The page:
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All People > Laura Gibbs > Laura Gibbs' Blog > 2019 > March
2019

I have been informed by the Community Managers that my opinions here have crossed a line that violates the Community Guidelines. It was not my intent to be rude or disrespectful, and I understand that when you blog in other people's spaces, you follow their Guidelines. Since someone has been offended (I am not sure who), I would like to apologize to that person; it was not my intent to offend anyone but only to put my opinions out there. I will do that in another space in order not to violate the Community sense of how things should be.


 

In a back-and-forth with some people at Twitter yesterday, an idea started to take shape that I wanted to share here: the difference between tools and systems. I am a fan of tools, but I am not a fan of systems...

 

A TOOL: something you use to do things; you are the user, and you decide how you want to use the tool and for what purpose

 

A SYSTEM: you are part of the system, and the system does things; the work you do is part of how the system works

 

So, Canvas is an LMS, a learning management system as the name proclaims, but I wish it were more like a tool.

 

Here are just two examples that are on my mind as I think about this distinction of tool versus system; if I have time later this week, I will write some more about this.

 

GRADEBOOK LABELS. The Canvas Gradebook looks like a spreadsheet, but it is not. A spreadsheet is a tool that I can use for all kinds of purposes (and I do! spreadsheets rule my world!), but the Canvas Gradebook is a system imposed on my class by Canvas, and I cannot configure it except in small and trivial ways.

 

For example: the punitive Late and Missing labels. I've written about this extensively in the past:
Gradebook Dismay: The Thoughtless Tyranny of Red Ink : punitive  labels in the old Gradebook
GET THE RED INK OUT OF MY GRADEBOOK. The Sequel. : punitive labels in the new Gradebook
The Amazing Power of Community: James Jones to the Rescue! : a script to remove the Gradebook labels

 

Because the Missing labels are completely inappropriate for my classes, I used James Jones's script to remove them as soon as enrollment was concluded (I could not do that sooner because James's script cannot alter the Gradebook system but instead only the records in it: item by item, student by student).

 

But what about those Late labels: would students want to be reminded by a red Late label that they had used the "grace period" I offer them, a no-questions-asked extension on any assignment? Canvas presumably thinks students supposedly benefit from this constant reminder of their past errors, so maybe Canvas is right: maybe students want the Late labels...? To find out, I had the students vote during the mid-semester review week: Remove the Late labels, or not? The majority voted yes, so I removed the labels.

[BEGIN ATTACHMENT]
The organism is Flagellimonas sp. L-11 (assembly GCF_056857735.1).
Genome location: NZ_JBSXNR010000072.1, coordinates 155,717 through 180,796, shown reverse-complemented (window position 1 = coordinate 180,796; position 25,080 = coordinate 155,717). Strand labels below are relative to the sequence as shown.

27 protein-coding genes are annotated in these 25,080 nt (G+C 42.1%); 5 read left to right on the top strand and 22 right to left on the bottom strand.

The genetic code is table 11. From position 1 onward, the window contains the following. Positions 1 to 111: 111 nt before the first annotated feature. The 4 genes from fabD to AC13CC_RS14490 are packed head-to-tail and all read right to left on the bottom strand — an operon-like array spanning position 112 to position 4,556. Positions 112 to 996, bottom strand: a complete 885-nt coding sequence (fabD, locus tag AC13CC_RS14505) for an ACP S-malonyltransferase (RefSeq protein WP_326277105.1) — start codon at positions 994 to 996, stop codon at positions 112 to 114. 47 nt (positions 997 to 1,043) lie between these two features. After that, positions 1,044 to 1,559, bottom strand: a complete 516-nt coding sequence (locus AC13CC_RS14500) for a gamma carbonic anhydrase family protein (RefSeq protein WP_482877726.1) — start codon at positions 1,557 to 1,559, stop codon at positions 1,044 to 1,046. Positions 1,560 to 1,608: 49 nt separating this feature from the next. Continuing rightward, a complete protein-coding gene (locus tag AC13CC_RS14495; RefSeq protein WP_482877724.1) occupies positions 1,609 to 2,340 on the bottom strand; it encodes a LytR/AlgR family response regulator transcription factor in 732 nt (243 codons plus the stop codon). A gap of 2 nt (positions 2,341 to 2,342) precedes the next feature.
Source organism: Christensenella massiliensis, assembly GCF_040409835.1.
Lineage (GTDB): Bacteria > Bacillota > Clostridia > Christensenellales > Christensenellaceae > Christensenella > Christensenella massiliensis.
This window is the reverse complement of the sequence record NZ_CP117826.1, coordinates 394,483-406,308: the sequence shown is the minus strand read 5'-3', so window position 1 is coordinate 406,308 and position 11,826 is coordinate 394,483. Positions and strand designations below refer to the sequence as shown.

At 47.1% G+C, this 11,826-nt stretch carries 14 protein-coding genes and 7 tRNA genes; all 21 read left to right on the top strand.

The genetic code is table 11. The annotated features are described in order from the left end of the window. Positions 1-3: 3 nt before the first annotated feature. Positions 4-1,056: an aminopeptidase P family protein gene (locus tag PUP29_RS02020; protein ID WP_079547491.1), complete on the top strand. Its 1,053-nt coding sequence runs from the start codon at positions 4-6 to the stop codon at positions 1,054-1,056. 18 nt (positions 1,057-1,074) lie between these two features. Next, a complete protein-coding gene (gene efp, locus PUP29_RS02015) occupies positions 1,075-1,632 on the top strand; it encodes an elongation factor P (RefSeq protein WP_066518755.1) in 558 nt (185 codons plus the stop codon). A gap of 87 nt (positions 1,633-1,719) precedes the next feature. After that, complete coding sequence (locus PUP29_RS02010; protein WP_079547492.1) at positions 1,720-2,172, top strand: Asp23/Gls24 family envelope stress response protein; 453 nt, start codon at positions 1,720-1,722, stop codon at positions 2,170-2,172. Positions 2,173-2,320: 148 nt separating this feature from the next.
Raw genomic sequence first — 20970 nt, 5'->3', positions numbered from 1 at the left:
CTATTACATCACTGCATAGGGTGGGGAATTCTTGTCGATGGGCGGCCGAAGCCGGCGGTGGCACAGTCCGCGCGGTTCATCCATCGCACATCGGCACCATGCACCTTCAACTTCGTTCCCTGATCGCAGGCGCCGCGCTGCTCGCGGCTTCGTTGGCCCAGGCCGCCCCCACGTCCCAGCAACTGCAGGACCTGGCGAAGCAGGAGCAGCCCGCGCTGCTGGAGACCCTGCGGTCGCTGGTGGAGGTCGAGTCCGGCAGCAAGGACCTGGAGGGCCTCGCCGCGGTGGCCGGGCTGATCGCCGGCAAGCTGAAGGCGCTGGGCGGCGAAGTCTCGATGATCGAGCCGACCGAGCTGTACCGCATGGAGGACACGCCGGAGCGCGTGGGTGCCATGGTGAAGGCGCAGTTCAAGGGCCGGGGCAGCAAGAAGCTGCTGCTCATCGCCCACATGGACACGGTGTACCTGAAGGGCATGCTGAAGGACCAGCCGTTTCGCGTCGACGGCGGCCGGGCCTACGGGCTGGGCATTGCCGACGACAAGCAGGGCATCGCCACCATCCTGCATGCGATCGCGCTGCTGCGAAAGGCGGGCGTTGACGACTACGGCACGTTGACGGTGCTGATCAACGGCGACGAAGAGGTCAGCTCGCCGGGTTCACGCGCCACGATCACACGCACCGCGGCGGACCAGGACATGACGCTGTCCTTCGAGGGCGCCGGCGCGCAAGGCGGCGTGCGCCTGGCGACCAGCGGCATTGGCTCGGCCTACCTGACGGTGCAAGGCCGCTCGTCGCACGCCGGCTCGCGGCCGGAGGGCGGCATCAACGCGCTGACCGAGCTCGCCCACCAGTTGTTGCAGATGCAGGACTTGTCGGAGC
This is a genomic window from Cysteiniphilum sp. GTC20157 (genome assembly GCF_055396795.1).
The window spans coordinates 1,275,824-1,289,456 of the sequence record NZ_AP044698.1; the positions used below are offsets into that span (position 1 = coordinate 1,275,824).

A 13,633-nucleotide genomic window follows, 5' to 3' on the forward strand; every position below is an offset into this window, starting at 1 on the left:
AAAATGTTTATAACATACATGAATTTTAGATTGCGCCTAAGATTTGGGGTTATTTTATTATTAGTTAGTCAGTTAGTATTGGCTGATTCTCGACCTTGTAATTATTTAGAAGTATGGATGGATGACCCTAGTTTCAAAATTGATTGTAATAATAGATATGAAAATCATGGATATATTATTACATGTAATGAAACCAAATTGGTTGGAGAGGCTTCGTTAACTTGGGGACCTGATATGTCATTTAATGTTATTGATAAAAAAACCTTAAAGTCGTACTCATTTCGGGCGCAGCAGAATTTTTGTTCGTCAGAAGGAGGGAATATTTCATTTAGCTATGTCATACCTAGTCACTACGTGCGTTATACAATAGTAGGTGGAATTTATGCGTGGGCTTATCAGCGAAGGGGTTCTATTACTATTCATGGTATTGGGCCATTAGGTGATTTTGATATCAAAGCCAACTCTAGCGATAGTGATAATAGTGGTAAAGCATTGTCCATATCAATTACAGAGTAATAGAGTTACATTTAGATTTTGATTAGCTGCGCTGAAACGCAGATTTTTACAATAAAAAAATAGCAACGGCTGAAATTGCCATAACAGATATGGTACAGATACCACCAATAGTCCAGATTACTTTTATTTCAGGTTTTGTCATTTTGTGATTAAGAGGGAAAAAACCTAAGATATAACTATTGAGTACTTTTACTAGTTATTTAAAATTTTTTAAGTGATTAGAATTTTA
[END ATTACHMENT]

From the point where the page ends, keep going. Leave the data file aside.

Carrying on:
gradebook label vote results

 

But what about those few students who wanted to keep the labels? Too bad for them: the system cannot accommodate what they want. Instead of being able to use the Gradebook like a tool in their own way, the students are just part of the Gradebook system: like it or not, there can be only one way to configure the Gradebook for the class... and even that option is only thanks to James Jones who used the Canvas API (because, yes, the API is a tool, and a powerful one!) so that we have a partial solution to the Gradebook label problem. Thank goodness for that at least; I don't know what I would be doing right now without James's script.

 

So, the Gradebook might look like a spreadsheet, a tool for me to use. But don't be fooled: the Gradebook is a system and your class must conform to the expectations and assumptions of that system. There is no other way.

 

CANVAS AI AND ANALYTICS. If you have not read Phil Hill's piece on the latest robotutor-in-the-sky hype from Instructor, then you have to go read this, depressing though it is:

Instructure: Plans to expand beyond Canvas LMS into machine learning and AI

 

This quote from Dan Goldsmith sums up the vision, if you can call it that: one AI to rule them all, one AI to bind them.

We can take that information, correlate it across all sorts of universities, curricula, etc, and we can start making recommendations and suggestions to the student or instructor in how they can be more successful. Watch this video, read this passage, do problems 17-34 in this textbook, spend an extra two hours on this or that. 

The claim, as we have heard again and again from ed-tech solutionists, is that instead of giving students and teachers tools we can use for our own purposes, they are instead going to monitor us and build a system that controls (or attempts to control) our behavior. The student doesn't know best, the teacher doesn't know best... the machine knows best: the machine is going to do the learning and then tell us all what to do, as opposed to offering students and teachers tools we can use to design and direct our own learning.

 

Even if it worked, I would say that is undesirable: people need to learn how to make their own choices about life as well as about learning. But it is not even going to work.

 

Why won't it work?

 

Because the data is not there, not really.